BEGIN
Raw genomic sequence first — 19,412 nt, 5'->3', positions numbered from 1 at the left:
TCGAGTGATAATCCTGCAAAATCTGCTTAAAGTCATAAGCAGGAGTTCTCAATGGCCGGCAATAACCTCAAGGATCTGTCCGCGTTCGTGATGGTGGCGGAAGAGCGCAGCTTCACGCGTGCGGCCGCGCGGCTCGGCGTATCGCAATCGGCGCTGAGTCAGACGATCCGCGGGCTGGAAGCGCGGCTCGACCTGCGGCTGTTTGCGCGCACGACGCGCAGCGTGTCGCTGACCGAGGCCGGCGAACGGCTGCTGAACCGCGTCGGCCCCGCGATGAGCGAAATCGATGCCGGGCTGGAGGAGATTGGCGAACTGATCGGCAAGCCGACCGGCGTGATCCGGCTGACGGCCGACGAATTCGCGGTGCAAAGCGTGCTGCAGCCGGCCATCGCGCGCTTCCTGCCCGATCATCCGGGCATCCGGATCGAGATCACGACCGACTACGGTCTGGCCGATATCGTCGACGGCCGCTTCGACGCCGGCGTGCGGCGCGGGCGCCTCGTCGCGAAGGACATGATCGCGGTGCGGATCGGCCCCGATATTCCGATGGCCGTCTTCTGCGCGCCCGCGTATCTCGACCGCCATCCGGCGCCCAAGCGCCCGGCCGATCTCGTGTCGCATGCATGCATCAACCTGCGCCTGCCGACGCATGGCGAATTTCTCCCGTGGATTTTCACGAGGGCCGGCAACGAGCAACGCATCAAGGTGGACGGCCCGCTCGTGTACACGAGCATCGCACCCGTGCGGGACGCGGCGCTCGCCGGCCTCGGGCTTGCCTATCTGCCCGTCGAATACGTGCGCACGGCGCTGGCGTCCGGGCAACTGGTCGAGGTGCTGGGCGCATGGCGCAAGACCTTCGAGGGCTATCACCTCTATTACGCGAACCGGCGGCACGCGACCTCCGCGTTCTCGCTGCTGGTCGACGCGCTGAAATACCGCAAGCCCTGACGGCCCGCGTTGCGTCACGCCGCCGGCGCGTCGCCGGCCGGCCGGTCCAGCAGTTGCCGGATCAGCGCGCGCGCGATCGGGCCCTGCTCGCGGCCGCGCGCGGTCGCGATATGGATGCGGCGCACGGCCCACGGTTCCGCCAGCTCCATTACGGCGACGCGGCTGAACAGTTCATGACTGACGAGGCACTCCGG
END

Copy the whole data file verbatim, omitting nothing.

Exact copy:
Raw genomic sequence first — 19,412 nt, 5'->3', positions numbered from 1 at the left:
TCGAGTGATAATCCTGCAAAATCTGCTTAAAGTCATAAGCAGGAGTTCTCAATGGCCGGCAATAACCTCAAGGATCTGTCCGCGTTCGTGATGGTGGCGGAAGAGCGCAGCTTCACGCGTGCGGCCGCGCGGCTCGGCGTATCGCAATCGGCGCTGAGTCAGACGATCCGCGGGCTGGAAGCGCGGCTCGACCTGCGGCTGTTTGCGCGCACGACGCGCAGCGTGTCGCTGACCGAGGCCGGCGAACGGCTGCTGAACCGCGTCGGCCCCGCGATGAGCGAAATCGATGCCGGGCTGGAGGAGATTGGCGAACTGATCGGCAAGCCGACCGGCGTGATCCGGCTGACGGCCGACGAATTCGCGGTGCAAAGCGTGCTGCAGCCGGCCATCGCGCGCTTCCTGCCCGATCATCCGGGCATCCGGATCGAGATCACGACCGACTACGGTCTGGCCGATATCGTCGACGGCCGCTTCGACGCCGGCGTGCGGCGCGGGCGCCTCGTCGCGAAGGACATGATCGCGGTGCGGATCGGCCCCGATATTCCGATGGCCGTCTTCTGCGCGCCCGCGTATCTCGACCGCCATCCGGCGCCCAAGCGCCCGGCCGATCTCGTGTCGCATGCATGCATCAACCTGCGCCTGCCGACGCATGGCGAATTTCTCCCGTGGATTTTCACGAGGGCCGGCAACGAGCAACGCATCAAGGTGGACGGCCCGCTCGTGTACACGAGCATCGCACCCGTGCGGGACGCGGCGCTCGCCGGCCTCGGGCTTGCCTATCTGCCCGTCGAATACGTGCGCACGGCGCTGGCGTCCGGGCAACTGGTCGAGGTGCTGGGCGCATGGCGCAAGACCTTCGAGGGCTATCACCTCTATTACGCGAACCGGCGGCACGCGACCTCCGCGTTCTCGCTGCTGGTCGACGCGCTGAAATACCGCAAGCCCTGACGGCCCGCGTTGCGTCACGCCGCCGGCGCGTCGCCGGCCGGCCGGTCCAGCAGTTGCCGGATCAGCGCGCGCGCGATCGGGCCCTGCTCGCGGCCGCGCGCGGTCGCGATATGGATGCGGCGCACGGCCCACGGTTCCGCCAGCTCCATTACGGCGACGCGGCTGAACAGTTCATGACTGACGAGGCACTCCGG